“I’ve never seen anybody who’s too dumb to stay sober. But I’ve met a few people who were too smart.” These wise words by an older member sum up what we sometimes see … people who feel turned off by the program because it seems too simple and involves so many people of ordinary education and backgrounds.

Alcoholism is much like other diseases in the way it strikes all people. Diabetes, for example, victimizes people of all intelligence and education levels. We could never believe that being smart would give us an advantage in dealing with such an illness.

In the same way, the very smart person, has no edge over others in gaining sobriety. In fact, pride in such gifts can be a stumbling block. It can be a barrier to the simple acceptance and surrender needed for success in the 12 Step Program.

We do have many very smart people in AA. They are also wise enough to know that nobody can outsmart John Barleycorn.

We can feel grateful for mental abilities and education that help us get along in the world. Our sobriety, however, is a separate type of gift that we did not create.


Keep It Simple
November 22

“We are healed of a suffering only be experiencing it in full.”
—Marcel Proust

We must never forget our past. We need to remember the power that our illness has over us. Why? So we can remember how our recovery began. So we can remember we’re not cured. So we can tell our stories.

We must remember how we acted. Why? So we don’t act and think like addicts. Most of us had a poor relationships with friends, family, and ourselves. We need to remember how lonely we felt. That way, we’ll make recovery grow stronger One Day at a Time.

Prayer for the Day: Higher Power, help me always remember how my illness almost destroyed me. Help me face the pain of these memories.

Action for the Day: I will talk about my past life with those who support my recovery. I will tell them what it is that I must remember about my past.


Each Day a New Beginning
November 22

” … as awareness increases, the need for personal secrecy almost proportionately decreases.”
—Charlotte Painter

We hang onto secrets when we’re unsure of ourselves and the role we’re asked to play—secrets about our inner thoughts, our dreams and aspirations, our feared inadequacies.

Because we strive for perfection, assume it’s achievable, and settle for no less in all our activities, we are haunted by our secret fears of not measuring up. The more committed we become to this program, the greater is our understanding of the fallacy of this way of thinking. And as our awareness increases, the more accepting we become of our human frailty, and the less need we have to cover it up. Our mental health is measurable by the openness we offer to the world. Secrets belie good health and heighten the barriers to it.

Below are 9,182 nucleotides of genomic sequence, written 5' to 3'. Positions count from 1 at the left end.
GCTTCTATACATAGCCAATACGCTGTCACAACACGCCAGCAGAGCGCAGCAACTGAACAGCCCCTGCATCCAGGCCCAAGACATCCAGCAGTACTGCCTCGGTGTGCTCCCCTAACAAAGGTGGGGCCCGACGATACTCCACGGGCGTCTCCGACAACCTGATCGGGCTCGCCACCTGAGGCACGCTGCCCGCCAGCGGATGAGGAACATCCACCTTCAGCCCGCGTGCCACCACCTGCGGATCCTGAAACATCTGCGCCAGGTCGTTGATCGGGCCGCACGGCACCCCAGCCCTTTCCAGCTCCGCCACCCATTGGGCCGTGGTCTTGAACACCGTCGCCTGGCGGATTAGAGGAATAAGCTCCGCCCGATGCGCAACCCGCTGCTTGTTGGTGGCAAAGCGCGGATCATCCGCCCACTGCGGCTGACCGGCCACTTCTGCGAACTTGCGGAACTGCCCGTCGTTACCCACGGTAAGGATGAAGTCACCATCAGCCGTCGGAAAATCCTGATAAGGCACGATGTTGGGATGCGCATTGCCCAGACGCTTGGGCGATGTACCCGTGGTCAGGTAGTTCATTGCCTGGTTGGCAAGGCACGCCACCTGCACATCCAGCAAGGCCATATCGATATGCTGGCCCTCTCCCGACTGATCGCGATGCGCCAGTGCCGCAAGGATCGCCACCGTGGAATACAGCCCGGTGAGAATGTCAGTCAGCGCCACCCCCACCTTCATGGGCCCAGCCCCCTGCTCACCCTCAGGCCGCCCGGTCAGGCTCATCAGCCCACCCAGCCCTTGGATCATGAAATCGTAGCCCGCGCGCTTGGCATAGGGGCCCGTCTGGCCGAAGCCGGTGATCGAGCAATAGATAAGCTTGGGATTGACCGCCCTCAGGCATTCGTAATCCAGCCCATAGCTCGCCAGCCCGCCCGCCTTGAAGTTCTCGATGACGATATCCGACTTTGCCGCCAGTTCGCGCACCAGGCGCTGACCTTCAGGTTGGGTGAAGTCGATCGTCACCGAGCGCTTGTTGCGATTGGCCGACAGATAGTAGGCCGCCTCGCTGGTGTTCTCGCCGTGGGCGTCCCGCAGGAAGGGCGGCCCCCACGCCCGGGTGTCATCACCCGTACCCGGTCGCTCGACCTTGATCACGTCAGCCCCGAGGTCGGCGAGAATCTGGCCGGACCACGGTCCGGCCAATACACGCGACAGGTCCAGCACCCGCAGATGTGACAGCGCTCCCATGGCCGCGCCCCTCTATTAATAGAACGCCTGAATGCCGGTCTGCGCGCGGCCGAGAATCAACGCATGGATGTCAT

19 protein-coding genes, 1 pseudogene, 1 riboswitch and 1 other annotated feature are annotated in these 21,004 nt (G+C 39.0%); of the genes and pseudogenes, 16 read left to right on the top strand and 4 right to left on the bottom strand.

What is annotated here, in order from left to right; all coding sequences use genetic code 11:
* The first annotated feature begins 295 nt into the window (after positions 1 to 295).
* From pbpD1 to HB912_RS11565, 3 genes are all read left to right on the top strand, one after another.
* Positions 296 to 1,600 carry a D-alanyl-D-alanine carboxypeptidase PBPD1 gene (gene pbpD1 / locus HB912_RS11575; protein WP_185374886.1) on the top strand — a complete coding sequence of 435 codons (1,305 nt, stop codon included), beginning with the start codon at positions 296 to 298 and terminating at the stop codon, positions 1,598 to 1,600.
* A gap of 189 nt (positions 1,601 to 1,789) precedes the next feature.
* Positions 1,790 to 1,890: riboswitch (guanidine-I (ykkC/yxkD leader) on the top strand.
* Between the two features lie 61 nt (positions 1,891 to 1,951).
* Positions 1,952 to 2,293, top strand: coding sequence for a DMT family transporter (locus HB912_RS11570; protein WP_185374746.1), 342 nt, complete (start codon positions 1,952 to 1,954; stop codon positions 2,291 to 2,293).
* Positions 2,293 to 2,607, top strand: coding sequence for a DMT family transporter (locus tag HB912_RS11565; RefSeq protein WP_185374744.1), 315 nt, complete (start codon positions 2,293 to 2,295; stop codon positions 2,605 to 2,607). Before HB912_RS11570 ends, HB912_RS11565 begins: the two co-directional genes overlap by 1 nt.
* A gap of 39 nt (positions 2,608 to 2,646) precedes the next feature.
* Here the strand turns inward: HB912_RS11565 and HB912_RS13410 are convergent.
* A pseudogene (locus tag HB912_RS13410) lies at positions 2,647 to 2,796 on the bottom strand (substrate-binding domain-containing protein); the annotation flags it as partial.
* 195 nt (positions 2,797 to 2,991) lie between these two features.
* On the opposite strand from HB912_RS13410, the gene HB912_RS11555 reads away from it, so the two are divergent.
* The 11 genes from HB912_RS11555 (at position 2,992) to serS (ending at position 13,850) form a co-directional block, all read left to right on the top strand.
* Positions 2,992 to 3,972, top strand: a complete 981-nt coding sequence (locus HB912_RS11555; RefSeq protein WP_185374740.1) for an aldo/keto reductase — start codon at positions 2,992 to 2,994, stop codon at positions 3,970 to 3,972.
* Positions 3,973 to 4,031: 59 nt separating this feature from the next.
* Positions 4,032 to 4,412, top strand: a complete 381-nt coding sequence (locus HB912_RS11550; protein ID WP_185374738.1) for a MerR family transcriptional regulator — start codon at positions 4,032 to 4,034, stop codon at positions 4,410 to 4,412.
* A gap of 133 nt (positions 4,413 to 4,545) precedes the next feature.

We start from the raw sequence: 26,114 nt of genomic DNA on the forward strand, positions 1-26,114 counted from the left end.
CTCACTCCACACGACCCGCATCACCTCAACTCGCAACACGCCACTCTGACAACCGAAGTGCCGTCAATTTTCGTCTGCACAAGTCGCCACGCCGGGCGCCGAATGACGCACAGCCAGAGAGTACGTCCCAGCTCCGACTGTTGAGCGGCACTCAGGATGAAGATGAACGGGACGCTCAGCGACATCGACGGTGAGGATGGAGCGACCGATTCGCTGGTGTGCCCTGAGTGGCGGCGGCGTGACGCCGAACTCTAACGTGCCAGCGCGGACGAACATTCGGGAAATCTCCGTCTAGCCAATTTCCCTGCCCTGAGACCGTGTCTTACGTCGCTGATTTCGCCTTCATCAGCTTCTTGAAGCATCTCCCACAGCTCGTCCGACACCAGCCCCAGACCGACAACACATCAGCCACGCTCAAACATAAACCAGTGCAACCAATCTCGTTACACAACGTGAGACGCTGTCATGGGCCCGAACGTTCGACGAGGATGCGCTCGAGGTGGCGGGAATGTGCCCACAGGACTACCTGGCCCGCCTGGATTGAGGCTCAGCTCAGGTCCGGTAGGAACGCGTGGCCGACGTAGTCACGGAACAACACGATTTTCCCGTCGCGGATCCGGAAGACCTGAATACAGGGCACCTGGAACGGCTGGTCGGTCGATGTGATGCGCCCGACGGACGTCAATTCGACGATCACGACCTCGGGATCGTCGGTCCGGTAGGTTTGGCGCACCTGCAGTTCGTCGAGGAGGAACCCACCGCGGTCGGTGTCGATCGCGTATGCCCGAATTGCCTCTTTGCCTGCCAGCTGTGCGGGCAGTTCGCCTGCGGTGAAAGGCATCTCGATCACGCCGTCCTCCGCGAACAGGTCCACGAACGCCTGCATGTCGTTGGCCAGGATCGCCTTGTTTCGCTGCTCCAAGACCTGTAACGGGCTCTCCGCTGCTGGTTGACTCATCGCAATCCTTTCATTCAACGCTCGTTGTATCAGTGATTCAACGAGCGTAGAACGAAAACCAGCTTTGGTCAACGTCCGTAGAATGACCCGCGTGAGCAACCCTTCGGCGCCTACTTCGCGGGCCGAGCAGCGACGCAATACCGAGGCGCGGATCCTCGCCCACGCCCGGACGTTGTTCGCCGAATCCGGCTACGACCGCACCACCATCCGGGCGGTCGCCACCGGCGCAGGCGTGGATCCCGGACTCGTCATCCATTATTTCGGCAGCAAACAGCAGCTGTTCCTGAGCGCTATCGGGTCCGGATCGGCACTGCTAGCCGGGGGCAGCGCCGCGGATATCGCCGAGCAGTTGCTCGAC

The program’s Fourth and Fifth Steps are the antidotes to being stuck in an unhealthy state of mind. They push us to let go of our secrets, freeing us from the power they wield. Practicing the principles of the program offers the remedy we need for the happiness we deserve.

I will share a secret today and be free of its power over my life.


Alcoholics Anonymous
November 22

The more he listened at meetings, the more he came to know about his own drinking history.

One night they were talking about how much they drank, and one guy said he had so many beers, the next guy talked about shots, one about mixed drinks I never heard of, another about so many pints, and on it went around the table. When my turn came, I said I didn’t know. “Wow, that much,” they said. “No,” I said. I meant I didn’t know the amount. I drank mostly at home and poured some in a tall glass and drank that and did it several times. “Well, how many times did you refill?” “I don’t know.”

Somebody asked it another way. He wanted to know, how many did I buy? “Well,” I said, “I stopped in the package store every day and bought one.” “Oh,” he said. “How many did you have left at the end of the week?” Well, he had me there. “None,” I said. He said, “a bottle-a-day man.” I never got to say another word—it was settled over my objections.

p. 402-403


Twelve Steps and Twelve Traditions
November 22

Tradition Five — “Each group has but one primary purpose — to carry it’s message to the alcoholic who still suffers.”

“Thank heaven I came up with the right answer for that one. It was based foursquare on the single purpose of A.A. ‘You have faith,’ I said. ‘Perhaps far deeper faith than mine. No doubt you’re better taught in religious matters than I. So I can’t tell you anything about religion. I don’t even want to try. I’ll bet, too, that you could give me a letter-perfect definition of humility. But from what you’ve told me about yourself and your problems and how you propose to lick them, I think I know what’s wrong.’

‘Okay,’ he said. ‘Give me the business.’

‘Well,’ I said, ‘I think you’re just a conceited Irishman who thinks he can run the whole show.’